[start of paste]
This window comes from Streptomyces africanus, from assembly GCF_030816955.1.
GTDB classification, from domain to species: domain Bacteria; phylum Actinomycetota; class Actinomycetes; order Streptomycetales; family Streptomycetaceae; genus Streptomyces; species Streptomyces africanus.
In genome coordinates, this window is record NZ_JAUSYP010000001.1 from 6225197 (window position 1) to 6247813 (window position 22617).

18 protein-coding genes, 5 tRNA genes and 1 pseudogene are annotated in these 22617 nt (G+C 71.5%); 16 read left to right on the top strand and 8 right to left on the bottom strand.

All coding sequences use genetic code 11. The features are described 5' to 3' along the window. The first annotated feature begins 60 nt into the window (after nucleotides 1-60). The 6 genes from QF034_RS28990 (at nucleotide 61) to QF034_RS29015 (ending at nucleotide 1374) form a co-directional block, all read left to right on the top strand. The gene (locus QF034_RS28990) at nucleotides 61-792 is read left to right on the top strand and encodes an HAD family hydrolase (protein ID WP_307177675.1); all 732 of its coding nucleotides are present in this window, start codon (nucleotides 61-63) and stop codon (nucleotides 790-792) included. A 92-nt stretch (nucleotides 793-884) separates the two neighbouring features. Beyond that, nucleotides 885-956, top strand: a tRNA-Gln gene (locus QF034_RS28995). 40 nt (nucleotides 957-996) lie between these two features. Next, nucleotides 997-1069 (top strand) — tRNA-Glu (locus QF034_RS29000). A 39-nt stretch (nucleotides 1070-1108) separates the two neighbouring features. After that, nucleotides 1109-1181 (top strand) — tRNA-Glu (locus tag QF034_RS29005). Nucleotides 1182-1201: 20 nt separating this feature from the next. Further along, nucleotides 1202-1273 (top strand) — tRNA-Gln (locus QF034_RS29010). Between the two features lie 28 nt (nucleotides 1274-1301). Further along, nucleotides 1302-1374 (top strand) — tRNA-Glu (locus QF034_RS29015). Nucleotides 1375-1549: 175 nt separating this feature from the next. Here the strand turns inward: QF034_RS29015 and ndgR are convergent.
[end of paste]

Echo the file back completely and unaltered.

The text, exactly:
This window comes from Streptomyces africanus, from assembly GCF_030816955.1.
GTDB classification, from domain to species: domain Bacteria; phylum Actinomycetota; class Actinomycetes; order Streptomycetales; family Streptomycetaceae; genus Streptomyces; species Streptomyces africanus.
In genome coordinates, this window is record NZ_JAUSYP010000001.1 from 6225197 (window position 1) to 6247813 (window position 22617).

18 protein-coding genes, 5 tRNA genes and 1 pseudogene are annotated in these 22617 nt (G+C 71.5%); 16 read left to right on the top strand and 8 right to left on the bottom strand.

All coding sequences use genetic code 11. The features are described 5' to 3' along the window. The first annotated feature begins 60 nt into the window (after nucleotides 1-60). The 6 genes from QF034_RS28990 (at nucleotide 61) to QF034_RS29015 (ending at nucleotide 1374) form a co-directional block, all read left to right on the top strand. The gene (locus QF034_RS28990) at nucleotides 61-792 is read left to right on the top strand and encodes an HAD family hydrolase (protein ID WP_307177675.1); all 732 of its coding nucleotides are present in this window, start codon (nucleotides 61-63) and stop codon (nucleotides 790-792) included. A 92-nt stretch (nucleotides 793-884) separates the two neighbouring features. Beyond that, nucleotides 885-956, top strand: a tRNA-Gln gene (locus QF034_RS28995). 40 nt (nucleotides 957-996) lie between these two features. Next, nucleotides 997-1069 (top strand) — tRNA-Glu (locus QF034_RS29000). A 39-nt stretch (nucleotides 1070-1108) separates the two neighbouring features. After that, nucleotides 1109-1181 (top strand) — tRNA-Glu (locus tag QF034_RS29005). Nucleotides 1182-1201: 20 nt separating this feature from the next. Further along, nucleotides 1202-1273 (top strand) — tRNA-Gln (locus QF034_RS29010). Between the two features lie 28 nt (nucleotides 1274-1301). Further along, nucleotides 1302-1374 (top strand) — tRNA-Glu (locus QF034_RS29015). Nucleotides 1375-1549: 175 nt separating this feature from the next. Here the strand turns inward: QF034_RS29015 and ndgR are convergent.